Getting to Know Neurodiverse learning: Helping Family Members Succeed

By on May 25, 2021
neurodiverse learning

Self-sufficiency is the path to independence.  As the friend, grandmother, grandfather, aunt or uncle of a child or adult with neurodiverse learning needs, that can be a tough concept to take heart in the real world.

For many children, today’s school environment provides the necessary foundation of skills, insights and information to succeed in life. Schools standardize what kids learn, regardless of individual capabilities. We group kids into grades and define what each child should be able to achieve at each grade level.

By definition, however, neurodiverse learners process information differently, with each person interacting with the world through their own unique set of perspectives and interactions.. Covid-19 has added to this challenge. Most of the families I’ve talked with have initially seen noticeable regression in learning, routines and other measures without the consistent schedule of a school environment. But there has been a bright side. Many of these same families have realized they can customize their child’s ability to maintain their routine through technology. 

Our app, Goally, was designed to address these issues, but the basic concepts serve as valuable pointers in helping extended family support neurodiverse learning needs during these challenging times (and during so-called “normal” times as well).

Key Take-Aways:  Helping Neurodiverse Learners

  1. Give them the tools for consistency:  routine and reminders are important for neurodiverse learners (we’ll call them NDL’s for this purpose).  Keep things simple, consistent and reliable.  Changes to routine can be disruptive.  If you’re a relative or friend, be sure to understand what existing routines are so you can support them.
  2. Deep breaths. Stay calm.  Technology doesn’t lose its cool, but humans absolutely can.  Remind yourself to take a deep breath and step back.  There can be setbacks and frustrations in the process of learning and maintaining routines.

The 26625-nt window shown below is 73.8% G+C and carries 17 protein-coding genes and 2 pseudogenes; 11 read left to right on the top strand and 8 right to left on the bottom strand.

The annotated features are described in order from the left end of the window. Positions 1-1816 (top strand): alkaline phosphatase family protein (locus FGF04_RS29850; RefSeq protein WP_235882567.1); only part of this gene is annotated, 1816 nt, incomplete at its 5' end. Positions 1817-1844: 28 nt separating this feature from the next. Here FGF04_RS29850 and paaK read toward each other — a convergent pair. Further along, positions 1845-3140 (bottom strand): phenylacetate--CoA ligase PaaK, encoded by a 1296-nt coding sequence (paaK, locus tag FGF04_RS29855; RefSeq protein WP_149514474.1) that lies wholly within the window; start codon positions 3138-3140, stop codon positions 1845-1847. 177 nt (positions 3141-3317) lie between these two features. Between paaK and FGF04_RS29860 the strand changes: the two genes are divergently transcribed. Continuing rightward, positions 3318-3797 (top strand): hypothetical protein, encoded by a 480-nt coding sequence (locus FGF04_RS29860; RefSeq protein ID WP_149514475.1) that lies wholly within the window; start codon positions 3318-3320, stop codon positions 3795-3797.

3. Remove distractions:  For NDL of all ages, distractions, from noises, to busy technology devices to lights and visual items, can distract and disrupt.  As much as possible, keep elements in the daily routines simple and reliable.

Our work with Goally has focused on two primary cohorts, the neurodiverse and those who have special needs and it is important to note the similarities and the differences. From my point of view, special needs has a strong connection to a learning disability. Neurodiverse, as I see it, identifies people who learn differently but who are not learning disabled. For example, approximately 30 percent of kids with an autism diagnosis are not learning disabled. They just think and learn differently.

For learners with disabilities, there will be requirements and restrictions beyond the guidelines I’ve noted here – and I certainly don’t want to apply a “one size fits all” approach to this segment of family and society.

There is, however, one exception, and that is the shortage of specialized help and support systems.

The fundamental problem with both special needs and neurodiverse situations is there will never be enough service providers. Even if there were infinite resources available to support all of these people, there aren’t enough behavior therapists, speech therapists, etc… to take on these roles. 

That is why I believe technology will provide an ever-growing role in serving these populations and providing much-needed assistance to the “village” of friends, family and caregivers working to give neurodiverse learners and individuals with learning disabilities a better opportunity to thrive – by providing a reliable, affordable and consistent means of support on the path to successful independent living or as much independence as is obtainable for the individual.

About the Author

Sasha ShternSasha Shtern, CEO of Goally, a company dedicated to making software for special needs kids. Goally’s tools help parents implement at home the strategies professionals use in clinics and schools. 

A successful serial entrepreneur, angel investor, co-organizer of Ethereum Denver, and co-founder of Rocky Mountain Blockchain, Shtern advocates for other serial entrepreneurs to move into social enterprises. In 2015 he co-founded Impact Makers Table, a nonprofit dedicated to channeling data-driven philanthropy. He is passionate about education policy and healthy eating for kids. The Education University of Colorado, Denver, and Harvard Business School.

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Getting to Know Neurodiverse learning: Helping Family Members Succeed